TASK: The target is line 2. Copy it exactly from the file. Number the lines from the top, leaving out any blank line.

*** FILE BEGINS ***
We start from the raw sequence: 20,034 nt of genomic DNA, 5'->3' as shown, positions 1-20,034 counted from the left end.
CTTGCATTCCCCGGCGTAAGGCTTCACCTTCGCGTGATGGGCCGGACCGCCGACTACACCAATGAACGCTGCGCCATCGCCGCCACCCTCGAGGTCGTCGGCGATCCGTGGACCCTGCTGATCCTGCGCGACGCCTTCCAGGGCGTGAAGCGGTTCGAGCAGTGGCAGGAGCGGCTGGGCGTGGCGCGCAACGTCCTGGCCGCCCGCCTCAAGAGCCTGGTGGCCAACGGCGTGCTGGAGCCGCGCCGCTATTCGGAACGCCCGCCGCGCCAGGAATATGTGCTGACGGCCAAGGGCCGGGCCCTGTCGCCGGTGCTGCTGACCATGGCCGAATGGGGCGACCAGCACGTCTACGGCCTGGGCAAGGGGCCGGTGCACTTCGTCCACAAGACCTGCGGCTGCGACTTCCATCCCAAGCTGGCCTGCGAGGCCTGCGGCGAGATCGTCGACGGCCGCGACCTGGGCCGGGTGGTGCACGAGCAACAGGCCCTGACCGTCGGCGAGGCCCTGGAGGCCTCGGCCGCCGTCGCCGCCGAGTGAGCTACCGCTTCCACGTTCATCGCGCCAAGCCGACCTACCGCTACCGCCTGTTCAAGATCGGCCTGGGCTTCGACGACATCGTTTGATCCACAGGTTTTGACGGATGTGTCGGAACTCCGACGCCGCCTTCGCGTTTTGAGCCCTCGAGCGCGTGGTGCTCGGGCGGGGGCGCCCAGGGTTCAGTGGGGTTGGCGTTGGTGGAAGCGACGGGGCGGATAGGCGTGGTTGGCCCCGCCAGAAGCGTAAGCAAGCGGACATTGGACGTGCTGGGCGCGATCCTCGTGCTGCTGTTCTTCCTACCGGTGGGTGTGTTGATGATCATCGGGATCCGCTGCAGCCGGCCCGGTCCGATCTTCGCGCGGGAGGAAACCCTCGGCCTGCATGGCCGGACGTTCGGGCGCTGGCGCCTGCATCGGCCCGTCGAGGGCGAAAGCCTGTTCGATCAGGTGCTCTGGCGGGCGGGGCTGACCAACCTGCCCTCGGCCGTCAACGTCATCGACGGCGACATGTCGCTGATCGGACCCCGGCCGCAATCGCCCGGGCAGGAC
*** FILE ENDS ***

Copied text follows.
CTTGCATTCCCCGGCGTAAGGCTTCACCTTCGCGTGATGGGCCGGACCGCCGACTACACCAATGAACGCTGCGCCATCGCCGCCACCCTCGAGGTCGTCGGCGATCCGTGGACCCTGCTGATCCTGCGCGACGCCTTCCAGGGCGTGAAGCGGTTCGAGCAGTGGCAGGAGCGGCTGGGCGTGGCGCGCAACGTCCTGGCCGCCCGCCTCAAGAGCCTGGTGGCCAACGGCGTGCTGGAGCCGCGCCGCTATTCGGAACGCCCGCCGCGCCAGGAATATGTGCTGACGGCCAAGGGCCGGGCCCTGTCGCCGGTGCTGCTGACCATGGCCGAATGGGGCGACCAGCACGTCTACGGCCTGGGCAAGGGGCCGGTGCACTTCGTCCACAAGACCTGCGGCTGCGACTTCCATCCCAAGCTGGCCTGCGAGGCCTGCGGCGAGATCGTCGACGGCCGCGACCTGGGCCGGGTGGTGCACGAGCAACAGGCCCTGACCGTCGGCGAGGCCCTGGAGGCCTCGGCCGCCGTCGCCGCCGAGTGAGCTACCGCTTCCACGTTCATCGCGCCAAGCCGACCTACCGCTACCGCCTGTTCAAGATCGGCCTGGGCTTCGACGACATCGTTTGATCCACAGGTTTTGACGGATGTGTCGGAACTCCGACGCCGCCTTCGCGTTTTGAGCCCTCGAGCGCGTGGTGCTCGGGCGGGGGCGCCCAGGGTTCAGTGGGGTTGGCGTTGGTGGAAGCGACGGGGCGGATAGGCGTGGTTGGCCCCGCCAGAAGCGTAAGCAAGCGGACATTGGACGTGCTGGGCGCGATCCTCGTGCTGCTGTTCTTCCTACCGGTGGGTGTGTTGATGATCATCGGGATCCGCTGCAGCCGGCCCGGTCCGATCTTCGCGCGGGAGGAAACCCTCGGCCTGCATGGCCGGACGTTCGGGCGCTGGCGCCTGCATCGGCCCGTCGAGGGCGAAAGCCTGTTCGATCAGGTGCTCTGGCGGGCGGGGCTGACCAACCTGCCCTCGGCCGTCAACGTCATCGACGGCGACATGTCGCTGATCGGACCCCGGCCGCAATCGCCCGGGCAGGAC